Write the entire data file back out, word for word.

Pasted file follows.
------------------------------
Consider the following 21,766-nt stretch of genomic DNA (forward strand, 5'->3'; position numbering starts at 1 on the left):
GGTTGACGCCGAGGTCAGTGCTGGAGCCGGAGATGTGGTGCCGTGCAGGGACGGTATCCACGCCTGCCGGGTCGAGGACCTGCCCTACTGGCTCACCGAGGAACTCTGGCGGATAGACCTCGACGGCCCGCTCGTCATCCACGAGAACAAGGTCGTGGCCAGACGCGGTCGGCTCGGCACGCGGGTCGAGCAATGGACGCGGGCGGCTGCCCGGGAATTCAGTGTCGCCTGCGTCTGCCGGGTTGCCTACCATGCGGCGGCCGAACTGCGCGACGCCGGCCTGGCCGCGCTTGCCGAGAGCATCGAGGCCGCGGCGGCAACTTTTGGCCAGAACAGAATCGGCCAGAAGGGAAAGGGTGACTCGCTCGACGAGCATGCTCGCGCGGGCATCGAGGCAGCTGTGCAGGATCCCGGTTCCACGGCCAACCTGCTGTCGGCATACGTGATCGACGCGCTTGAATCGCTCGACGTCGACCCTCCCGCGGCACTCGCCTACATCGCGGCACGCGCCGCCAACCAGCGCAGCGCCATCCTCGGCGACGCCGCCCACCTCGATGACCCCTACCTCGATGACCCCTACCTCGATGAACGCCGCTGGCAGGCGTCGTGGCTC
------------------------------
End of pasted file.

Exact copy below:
Consider the following 21,766-nt stretch of genomic DNA (forward strand, 5'->3'; position numbering starts at 1 on the left):
GGTTGACGCCGAGGTCAGTGCTGGAGCCGGAGATGTGGTGCCGTGCAGGGACGGTATCCACGCCTGCCGGGTCGAGGACCTGCCCTACTGGCTCACCGAGGAACTCTGGCGGATAGACCTCGACGGCCCGCTCGTCATCCACGAGAACAAGGTCGTGGCCAGACGCGGTCGGCTCGGCACGCGGGTCGAGCAATGGACGCGGGCGGCTGCCCGGGAATTCAGTGTCGCCTGCGTCTGCCGGGTTGCCTACCATGCGGCGGCCGAACTGCGCGACGCCGGCCTGGCCGCGCTTGCCGAGAGCATCGAGGCCGCGGCGGCAACTTTTGGCCAGAACAGAATCGGCCAGAAGGGAAAGGGTGACTCGCTCGACGAGCATGCTCGCGCGGGCATCGAGGCAGCTGTGCAGGATCCCGGTTCCACGGCCAACCTGCTGTCGGCATACGTGATCGACGCGCTTGAATCGCTCGACGTCGACCCTCCCGCGGCACTCGCCTACATCGCGGCACGCGCCGCCAACCAGCGCAGCGCCATCCTCGGCGACGCCGCCCACCTCGATGACCCCTACCTCGATGACCCCTACCTCGATGAACGCCGCTGGCAGGCGTCGTGGCTC